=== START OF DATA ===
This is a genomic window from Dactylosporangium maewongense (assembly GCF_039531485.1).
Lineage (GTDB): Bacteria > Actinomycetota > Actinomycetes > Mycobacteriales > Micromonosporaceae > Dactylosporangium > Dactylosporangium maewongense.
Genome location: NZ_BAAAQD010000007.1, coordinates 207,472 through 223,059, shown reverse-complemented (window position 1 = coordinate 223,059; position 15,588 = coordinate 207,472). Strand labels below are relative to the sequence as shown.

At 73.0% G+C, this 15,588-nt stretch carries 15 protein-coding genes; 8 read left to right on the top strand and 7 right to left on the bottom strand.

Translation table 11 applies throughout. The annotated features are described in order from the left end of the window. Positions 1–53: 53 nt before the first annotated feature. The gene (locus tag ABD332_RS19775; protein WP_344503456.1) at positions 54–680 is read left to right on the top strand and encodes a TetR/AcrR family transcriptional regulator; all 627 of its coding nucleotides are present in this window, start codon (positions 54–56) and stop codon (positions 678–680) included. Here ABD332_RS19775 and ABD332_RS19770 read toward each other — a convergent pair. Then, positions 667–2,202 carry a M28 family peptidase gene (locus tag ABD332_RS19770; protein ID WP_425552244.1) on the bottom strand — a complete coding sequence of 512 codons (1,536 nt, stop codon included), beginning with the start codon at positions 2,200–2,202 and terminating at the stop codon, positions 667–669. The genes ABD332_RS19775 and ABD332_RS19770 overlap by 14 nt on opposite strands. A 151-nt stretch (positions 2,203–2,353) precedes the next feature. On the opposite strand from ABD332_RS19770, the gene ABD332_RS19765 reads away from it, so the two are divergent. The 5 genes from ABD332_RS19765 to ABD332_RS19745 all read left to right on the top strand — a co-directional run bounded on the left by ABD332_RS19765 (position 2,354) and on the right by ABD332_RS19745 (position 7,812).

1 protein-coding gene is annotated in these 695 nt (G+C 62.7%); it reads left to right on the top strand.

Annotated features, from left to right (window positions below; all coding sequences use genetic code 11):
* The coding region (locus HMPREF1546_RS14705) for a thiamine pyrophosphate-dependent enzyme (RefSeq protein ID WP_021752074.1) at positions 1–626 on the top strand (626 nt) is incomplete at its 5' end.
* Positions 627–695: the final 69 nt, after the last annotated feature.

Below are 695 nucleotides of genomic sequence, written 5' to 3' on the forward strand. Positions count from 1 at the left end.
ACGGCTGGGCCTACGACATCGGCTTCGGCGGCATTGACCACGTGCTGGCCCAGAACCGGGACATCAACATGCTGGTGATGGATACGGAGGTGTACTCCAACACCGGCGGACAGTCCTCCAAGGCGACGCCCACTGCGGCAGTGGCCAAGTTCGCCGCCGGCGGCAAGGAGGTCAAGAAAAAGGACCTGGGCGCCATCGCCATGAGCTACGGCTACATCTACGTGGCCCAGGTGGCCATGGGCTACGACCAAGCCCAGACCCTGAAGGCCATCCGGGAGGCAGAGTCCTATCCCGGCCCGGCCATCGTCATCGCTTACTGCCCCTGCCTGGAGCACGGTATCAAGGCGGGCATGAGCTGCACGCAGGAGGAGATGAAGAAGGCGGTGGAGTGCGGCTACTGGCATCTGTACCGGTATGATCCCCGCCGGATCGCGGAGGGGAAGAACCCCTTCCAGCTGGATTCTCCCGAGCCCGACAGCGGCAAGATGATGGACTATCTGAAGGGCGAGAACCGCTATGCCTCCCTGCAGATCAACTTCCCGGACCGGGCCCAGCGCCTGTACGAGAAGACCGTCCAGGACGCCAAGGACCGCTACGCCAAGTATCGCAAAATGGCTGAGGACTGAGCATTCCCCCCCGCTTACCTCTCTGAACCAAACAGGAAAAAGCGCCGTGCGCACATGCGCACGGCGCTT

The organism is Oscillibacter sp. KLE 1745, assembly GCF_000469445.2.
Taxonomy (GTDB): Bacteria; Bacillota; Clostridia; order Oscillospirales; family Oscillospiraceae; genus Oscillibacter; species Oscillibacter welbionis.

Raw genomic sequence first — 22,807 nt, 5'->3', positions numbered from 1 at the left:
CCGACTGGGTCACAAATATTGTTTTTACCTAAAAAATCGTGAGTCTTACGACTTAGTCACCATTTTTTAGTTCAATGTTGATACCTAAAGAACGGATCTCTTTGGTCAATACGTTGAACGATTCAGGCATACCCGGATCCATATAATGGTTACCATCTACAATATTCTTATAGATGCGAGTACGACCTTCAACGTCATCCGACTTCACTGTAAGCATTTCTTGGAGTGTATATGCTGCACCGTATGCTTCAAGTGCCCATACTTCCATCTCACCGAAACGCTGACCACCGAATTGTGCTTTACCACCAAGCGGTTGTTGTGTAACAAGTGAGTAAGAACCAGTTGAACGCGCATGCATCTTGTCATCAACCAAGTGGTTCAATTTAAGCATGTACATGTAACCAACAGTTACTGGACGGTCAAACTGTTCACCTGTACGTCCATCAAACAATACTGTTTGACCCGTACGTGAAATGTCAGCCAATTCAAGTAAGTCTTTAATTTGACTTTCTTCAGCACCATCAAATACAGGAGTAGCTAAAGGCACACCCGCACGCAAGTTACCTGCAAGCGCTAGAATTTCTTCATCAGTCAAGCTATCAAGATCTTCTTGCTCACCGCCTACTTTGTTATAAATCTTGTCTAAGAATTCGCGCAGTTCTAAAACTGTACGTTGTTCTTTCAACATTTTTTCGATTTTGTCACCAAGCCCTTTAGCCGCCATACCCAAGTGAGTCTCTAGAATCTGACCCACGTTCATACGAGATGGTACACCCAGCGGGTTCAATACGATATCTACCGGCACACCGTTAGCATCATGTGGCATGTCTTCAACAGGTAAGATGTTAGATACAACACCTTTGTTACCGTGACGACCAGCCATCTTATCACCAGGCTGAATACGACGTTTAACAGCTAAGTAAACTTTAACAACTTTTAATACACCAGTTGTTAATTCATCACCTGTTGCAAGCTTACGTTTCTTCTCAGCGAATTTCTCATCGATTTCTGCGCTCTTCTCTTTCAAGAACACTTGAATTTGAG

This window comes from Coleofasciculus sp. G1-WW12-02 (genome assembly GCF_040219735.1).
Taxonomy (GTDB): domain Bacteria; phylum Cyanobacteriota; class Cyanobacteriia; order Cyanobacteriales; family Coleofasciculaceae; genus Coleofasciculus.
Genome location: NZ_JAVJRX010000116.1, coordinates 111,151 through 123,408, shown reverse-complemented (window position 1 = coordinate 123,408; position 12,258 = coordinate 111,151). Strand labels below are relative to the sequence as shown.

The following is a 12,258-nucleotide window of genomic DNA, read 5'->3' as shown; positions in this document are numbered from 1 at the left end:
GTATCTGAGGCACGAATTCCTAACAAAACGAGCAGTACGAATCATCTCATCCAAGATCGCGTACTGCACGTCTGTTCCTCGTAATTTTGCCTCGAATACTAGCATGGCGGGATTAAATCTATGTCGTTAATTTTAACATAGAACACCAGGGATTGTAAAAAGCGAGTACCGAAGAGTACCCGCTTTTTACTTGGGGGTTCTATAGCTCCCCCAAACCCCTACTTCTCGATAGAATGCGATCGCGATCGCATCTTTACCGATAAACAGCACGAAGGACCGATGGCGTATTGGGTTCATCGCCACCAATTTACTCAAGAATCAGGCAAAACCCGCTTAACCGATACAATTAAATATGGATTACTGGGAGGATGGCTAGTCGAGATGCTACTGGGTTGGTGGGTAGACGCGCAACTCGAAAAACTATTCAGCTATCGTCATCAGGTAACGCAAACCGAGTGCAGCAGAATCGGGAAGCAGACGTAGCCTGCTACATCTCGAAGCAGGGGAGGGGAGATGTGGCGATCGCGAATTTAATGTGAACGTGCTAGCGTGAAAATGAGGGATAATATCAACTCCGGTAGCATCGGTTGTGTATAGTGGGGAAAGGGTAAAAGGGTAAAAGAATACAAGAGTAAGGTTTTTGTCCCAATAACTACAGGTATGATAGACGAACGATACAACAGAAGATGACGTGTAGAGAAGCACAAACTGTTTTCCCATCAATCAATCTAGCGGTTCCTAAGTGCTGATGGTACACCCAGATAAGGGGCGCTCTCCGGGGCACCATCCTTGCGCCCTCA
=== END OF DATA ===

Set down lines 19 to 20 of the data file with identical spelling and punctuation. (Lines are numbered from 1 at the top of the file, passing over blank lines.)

The following is a 12,258-nucleotide window of genomic DNA, read 5'->3' as shown; positions in this document are numbered from 1 at the left end:
GTATCTGAGGCACGAATTCCTAACAAAACGAGCAGTACGAATCATCTCATCCAAGATCGCGTACTGCACGTCTGTTCCTCGTAATTTTGCCTCGAATACTAGCATGGCGGGATTAAATCTATGTCGTTAATTTTAACATAGAACACCAGGGATTGTAAAAAGCGAGTACCGAAGAGTACCCGCTTTTTACTTGGGGGTTCTATAGCTCCCCCAAACCCCTACTTCTCGATAGAATGCGATCGCGATCGCATCTTTACCGATAAACAGCACGAAGGACCGATGGCGTATTGGGTTCATCGCCACCAATTTACTCAAGAATCAGGCAAAACCCGCTTAACCGATACAATTAAATATGGATTACTGGGAGGATGGCTAGTCGAGATGCTACTGGGTTGGTGGGTAGACGCGCAACTCGAAAAACTATTCAGCTATCGTCATCAGGTAACGCAAACCGAGTGCAGCAGAATCGGGAAGCAGACGTAGCCTGCTACATCTCGAAGCAGGGGAGGGGAGATGTGGCGATCGCGAATTTAATGTGAACGTGCTAGCGTGAAAATGAGGGATAATATCAACTCCGGTAGCATCGGTTGTGTATAGTGGGGAAAGGGTAAAAGGGTAAAAGAATACAAGAGTAAGGTTTTTGTCCCAATAACTACAGGTATGATAGACGAACGATACAACAGAAGATGACGTGTAGAGAAGCACAAACTGTTTTCCCATCAATCAATCTAGCGGTTCCTAAGTGCTGATGGTACACCCAGATAAGGGGCGCTCTCCGGGGCACCATCCTTGCGCCCTCA